Aspects of the present disclosure are directed generally toward devices that can be delivered into a vascular system to divert flow. According to some embodiments, such devices are provided for treating aneurysms by diverting flow. For example, a device according to the present technology can be configured to interfere with blood flow to generally reduce the exchange of blood between a parent vessel and an aneurysm, which can induce thrombosis of the aneurysm. A device (or a device component, such as a frame and/or mesh) that interferes with blood flow can be said to have a “flow diverting” property.

FIG. 1A is a plan view of an expandable device 100 (or “device 100”) in an uncurled or laid-flat configuration. As shown in FIG. 1A, the device 100 includes a mesh 101 having a proximal end 101 a, a distal end 101 b, and longitudinal edges 103 a, 103 b extending between the proximal and distal ends 101 a, 101 b. FIG. 1B is a side view of the device 100 of FIG. 1A showing the mesh 101 in a tubular configuration in which the mesh 101 is curled up from the laid-flat configuration such that longitudinal edges 103 a and 103 b (not shown in FIG. 1B) are positioned adjacent to or in contact with one another. In the tubular configuration, the mesh 101 surrounds a lumen extending between open ends of the device 100. In some embodiments, the longitudinal edges 103 a and 103 b may overlap when the device 100 is in the tubular configuration, or the device 100 can be configured as a continuous tube (without overlapping edges) wherein the mesh is circumferentially continuous about the longitudinal axis of the device 100 and the edges 103 a, 103 b don't exist except as useful reference points in a “laid-flat” depiction such as in FIG. 1A. As used herein, the term “longitudinal” can refer to a direction along an axis that extends through the lumen of the device while in a tubular configuration, and the term “circumferential” can refer to a direction along an axis that is orthogonal to the longitudinal axis and extends around the circumference of the device when in a tubular configuration.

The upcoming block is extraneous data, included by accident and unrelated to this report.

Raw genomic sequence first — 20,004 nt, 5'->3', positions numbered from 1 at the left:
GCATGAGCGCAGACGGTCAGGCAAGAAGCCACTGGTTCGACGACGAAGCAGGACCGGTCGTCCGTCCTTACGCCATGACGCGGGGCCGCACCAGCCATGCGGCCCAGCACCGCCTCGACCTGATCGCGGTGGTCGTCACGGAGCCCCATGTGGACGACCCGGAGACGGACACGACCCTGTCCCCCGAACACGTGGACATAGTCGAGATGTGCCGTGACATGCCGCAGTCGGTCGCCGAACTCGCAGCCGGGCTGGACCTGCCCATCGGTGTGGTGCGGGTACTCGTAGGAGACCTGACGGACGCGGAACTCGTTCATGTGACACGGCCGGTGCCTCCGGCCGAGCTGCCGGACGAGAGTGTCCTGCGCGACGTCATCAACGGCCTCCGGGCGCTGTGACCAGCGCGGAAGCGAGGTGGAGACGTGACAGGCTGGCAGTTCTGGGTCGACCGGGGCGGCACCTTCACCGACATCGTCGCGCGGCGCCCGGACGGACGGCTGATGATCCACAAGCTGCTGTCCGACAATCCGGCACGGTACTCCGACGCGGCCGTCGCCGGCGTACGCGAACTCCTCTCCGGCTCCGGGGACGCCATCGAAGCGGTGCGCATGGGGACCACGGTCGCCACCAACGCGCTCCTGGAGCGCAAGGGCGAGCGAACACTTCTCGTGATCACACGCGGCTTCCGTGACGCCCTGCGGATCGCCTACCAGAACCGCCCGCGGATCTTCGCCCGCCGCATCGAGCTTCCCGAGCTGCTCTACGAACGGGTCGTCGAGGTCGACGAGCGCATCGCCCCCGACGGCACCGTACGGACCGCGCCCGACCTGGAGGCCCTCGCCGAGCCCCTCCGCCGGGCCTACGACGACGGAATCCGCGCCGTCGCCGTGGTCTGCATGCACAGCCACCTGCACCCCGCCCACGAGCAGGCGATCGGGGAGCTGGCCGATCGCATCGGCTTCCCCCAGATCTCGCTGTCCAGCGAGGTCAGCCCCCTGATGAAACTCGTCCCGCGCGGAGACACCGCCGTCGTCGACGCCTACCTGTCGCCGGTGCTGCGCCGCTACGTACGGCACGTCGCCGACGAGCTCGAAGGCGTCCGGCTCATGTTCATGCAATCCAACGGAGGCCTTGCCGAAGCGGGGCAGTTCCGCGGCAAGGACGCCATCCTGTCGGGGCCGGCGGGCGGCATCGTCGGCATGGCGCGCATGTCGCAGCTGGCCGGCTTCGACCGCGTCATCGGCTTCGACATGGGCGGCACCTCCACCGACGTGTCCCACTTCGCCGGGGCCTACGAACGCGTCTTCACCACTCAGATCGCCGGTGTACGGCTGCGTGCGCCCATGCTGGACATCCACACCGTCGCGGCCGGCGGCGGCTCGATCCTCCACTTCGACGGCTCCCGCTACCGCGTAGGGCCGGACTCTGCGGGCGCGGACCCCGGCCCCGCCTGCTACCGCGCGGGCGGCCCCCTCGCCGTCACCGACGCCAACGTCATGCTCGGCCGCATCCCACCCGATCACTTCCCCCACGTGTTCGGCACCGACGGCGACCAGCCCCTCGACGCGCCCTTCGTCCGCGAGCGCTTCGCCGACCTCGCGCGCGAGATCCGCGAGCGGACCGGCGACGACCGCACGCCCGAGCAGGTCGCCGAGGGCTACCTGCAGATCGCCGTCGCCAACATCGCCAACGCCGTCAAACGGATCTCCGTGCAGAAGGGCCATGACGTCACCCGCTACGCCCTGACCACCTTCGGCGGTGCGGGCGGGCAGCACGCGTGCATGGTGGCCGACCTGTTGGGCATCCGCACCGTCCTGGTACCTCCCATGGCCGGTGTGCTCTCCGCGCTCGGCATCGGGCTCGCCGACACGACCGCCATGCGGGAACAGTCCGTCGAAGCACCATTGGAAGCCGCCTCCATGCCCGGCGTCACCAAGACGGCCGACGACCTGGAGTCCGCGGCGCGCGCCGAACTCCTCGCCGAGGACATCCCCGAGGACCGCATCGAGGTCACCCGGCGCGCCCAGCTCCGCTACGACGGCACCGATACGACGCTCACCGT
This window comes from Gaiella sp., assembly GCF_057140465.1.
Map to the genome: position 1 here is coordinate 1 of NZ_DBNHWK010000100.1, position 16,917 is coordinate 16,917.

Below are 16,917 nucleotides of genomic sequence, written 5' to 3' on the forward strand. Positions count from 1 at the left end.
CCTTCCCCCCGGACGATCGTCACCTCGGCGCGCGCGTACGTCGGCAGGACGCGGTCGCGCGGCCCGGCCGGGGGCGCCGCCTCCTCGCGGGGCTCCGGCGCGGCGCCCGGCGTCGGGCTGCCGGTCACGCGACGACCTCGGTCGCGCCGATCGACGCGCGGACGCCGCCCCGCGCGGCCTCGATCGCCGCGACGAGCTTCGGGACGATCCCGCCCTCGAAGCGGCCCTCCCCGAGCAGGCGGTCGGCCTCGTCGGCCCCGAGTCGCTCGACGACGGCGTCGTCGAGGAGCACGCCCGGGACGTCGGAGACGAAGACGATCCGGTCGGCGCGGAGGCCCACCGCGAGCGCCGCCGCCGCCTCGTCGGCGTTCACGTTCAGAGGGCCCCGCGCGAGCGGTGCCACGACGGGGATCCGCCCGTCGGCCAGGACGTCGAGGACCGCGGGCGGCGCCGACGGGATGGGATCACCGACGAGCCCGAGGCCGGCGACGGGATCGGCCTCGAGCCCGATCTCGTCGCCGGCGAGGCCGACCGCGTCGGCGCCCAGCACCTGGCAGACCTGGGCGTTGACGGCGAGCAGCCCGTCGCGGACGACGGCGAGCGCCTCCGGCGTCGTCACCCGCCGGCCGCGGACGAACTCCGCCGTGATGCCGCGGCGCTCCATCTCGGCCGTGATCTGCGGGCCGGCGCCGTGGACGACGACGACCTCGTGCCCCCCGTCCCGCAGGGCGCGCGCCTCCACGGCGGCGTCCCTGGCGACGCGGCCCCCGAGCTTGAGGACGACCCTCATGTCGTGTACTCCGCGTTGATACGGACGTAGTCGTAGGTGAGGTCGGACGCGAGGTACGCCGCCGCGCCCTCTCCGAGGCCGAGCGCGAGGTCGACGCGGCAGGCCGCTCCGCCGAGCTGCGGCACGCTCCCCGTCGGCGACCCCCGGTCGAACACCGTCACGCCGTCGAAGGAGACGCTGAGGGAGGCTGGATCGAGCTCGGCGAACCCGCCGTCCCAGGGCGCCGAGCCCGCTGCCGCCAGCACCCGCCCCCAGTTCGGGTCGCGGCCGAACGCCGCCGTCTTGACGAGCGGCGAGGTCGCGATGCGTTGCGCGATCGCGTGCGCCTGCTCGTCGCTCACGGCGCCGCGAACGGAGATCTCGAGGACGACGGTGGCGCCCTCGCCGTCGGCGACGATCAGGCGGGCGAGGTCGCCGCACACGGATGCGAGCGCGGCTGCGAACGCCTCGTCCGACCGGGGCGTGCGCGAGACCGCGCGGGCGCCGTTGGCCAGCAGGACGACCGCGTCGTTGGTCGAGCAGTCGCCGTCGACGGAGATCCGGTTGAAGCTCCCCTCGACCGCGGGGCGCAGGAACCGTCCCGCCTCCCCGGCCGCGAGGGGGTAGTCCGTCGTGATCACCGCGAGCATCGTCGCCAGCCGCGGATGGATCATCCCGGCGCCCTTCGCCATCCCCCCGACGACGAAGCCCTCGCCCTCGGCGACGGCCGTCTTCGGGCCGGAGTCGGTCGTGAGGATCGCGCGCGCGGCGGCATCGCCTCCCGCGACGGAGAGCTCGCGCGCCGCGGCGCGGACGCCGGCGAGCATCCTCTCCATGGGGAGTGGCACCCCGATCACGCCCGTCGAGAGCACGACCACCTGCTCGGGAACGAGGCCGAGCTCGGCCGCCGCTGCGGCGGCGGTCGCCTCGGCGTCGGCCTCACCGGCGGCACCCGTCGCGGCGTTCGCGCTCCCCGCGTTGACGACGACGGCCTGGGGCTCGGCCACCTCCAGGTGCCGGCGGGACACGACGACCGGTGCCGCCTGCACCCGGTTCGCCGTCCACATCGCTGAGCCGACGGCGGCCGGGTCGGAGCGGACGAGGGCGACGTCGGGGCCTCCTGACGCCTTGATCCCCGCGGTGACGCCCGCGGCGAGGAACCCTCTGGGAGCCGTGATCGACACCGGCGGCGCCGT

FIG. 2A is an enlarged view of a portion of the mesh 101 as shown in FIG. 1A. Referring to FIGS. 1A-2A, the mesh 101 may include a plurality of strut regions 102 and a plurality of bridge regions 104, each of which extend circumferentially around the mesh 101 when the mesh 101 is in the tubular configuration. In some embodiments, the mesh 101 further includes optional tapered regions 106 at its proximal and distal ends 101 a, 101 b. The plurality of strut regions 102 may include a plurality of struts 112, and the plurality of bridge regions 104 may include a plurality of bridges 114 that extend longitudinally between adjacent strut regions 102. Within some or all of the strut regions 102, the struts 112 may be connected end-to-end to form alternating “V's” such that the struts 112 are circumferentially disposed in a zig-zag or “Z” pattern. Adjacent struts 112 may connect to one another at apices 116, and the strut regions 102 may have first apices 116 a that point towards the proximal end 101 a of the mesh 101 and second apices 116 b that point towards the distal end 101 b of the mesh 101. Some or all of the apices 116 can be formed at longitudinal ends of the strut region 102, such that each of the apices 116 faces an adjoining bridge region 104. Each strut region 102 can have, e.g., 28-108 struts 112.